The days leading up to and including Chicago’s Great Fire of 1871 are the backdrop for an eternally twisting love triangle.
A brief, intriguing introductory note from the three protagonists implicates the triangulated friends in the cause of the fire. (As the excellent afterword mentions, Mrs. O’Leary’s cow has long been cleared of culpability.) Unfortunately, there are many pages of relationship angst preceding the fire itself. Readers who enjoy romance novels may relish those pages, which veer between the third-person-intimate viewpoints of Emmeline and Fiona, the only nonstock characters. When they were younger, Emmeline, Fiona, and blue-eyed Anders were playmates in a grittier part of Chicago, where Fiona’s stereotypically poor-but-honest-and-loving-family-with-a-now-disabled-father still lives. Fiona now lives with Emmeline, supporting her own family by working as Emmeline’s lady’s maid. Emmeline’s father—having worked his way up in the world—is ecstatic that his 18-year-old daughter is about to marry Frederick Arles Tree, son of a banker. Anders—who has kissed each of the girls once—has meanwhile become a boxer. Will the vacillating Emmeline marry Freddy? Will Fiona reveal her secret yearning for Anders, who once pledged his troth to Emmeline? There is one tasteful, steamy sex scene and a plethora of descriptions of clothing and furniture. The action-packed ending leads to an apogee that will appeal to lovers of soap operas. Everyone is presumed white.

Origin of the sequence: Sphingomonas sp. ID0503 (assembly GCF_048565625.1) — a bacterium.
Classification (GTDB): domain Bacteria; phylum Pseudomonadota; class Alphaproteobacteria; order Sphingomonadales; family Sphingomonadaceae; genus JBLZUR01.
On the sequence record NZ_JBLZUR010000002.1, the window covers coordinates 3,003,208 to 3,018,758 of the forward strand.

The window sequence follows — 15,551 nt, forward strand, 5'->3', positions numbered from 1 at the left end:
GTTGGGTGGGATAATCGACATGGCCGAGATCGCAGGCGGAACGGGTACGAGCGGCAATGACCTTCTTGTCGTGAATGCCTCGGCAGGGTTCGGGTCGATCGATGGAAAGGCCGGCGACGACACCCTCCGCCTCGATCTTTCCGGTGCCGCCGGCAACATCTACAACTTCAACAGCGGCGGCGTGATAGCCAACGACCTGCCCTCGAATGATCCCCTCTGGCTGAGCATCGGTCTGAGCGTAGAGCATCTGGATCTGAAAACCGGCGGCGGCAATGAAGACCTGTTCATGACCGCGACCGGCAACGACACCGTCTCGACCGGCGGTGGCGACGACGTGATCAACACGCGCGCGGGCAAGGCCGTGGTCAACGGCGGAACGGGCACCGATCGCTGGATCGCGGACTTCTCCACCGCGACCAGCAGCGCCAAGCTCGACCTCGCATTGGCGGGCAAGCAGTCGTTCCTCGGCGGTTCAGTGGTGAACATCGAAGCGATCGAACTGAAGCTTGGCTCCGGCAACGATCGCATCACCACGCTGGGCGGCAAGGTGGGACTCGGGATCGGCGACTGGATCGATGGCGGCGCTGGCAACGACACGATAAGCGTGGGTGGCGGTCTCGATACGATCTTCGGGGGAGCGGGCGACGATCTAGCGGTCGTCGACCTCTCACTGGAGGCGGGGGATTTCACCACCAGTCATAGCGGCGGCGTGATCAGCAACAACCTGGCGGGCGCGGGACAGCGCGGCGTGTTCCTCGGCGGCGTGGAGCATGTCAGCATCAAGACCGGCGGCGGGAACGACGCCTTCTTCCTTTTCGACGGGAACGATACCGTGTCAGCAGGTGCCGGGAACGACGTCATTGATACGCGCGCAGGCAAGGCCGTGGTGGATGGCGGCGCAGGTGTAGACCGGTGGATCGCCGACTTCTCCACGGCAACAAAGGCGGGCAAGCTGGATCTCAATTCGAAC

Danielle Steele for the younger set. (historical note) (Historical fiction.13-17)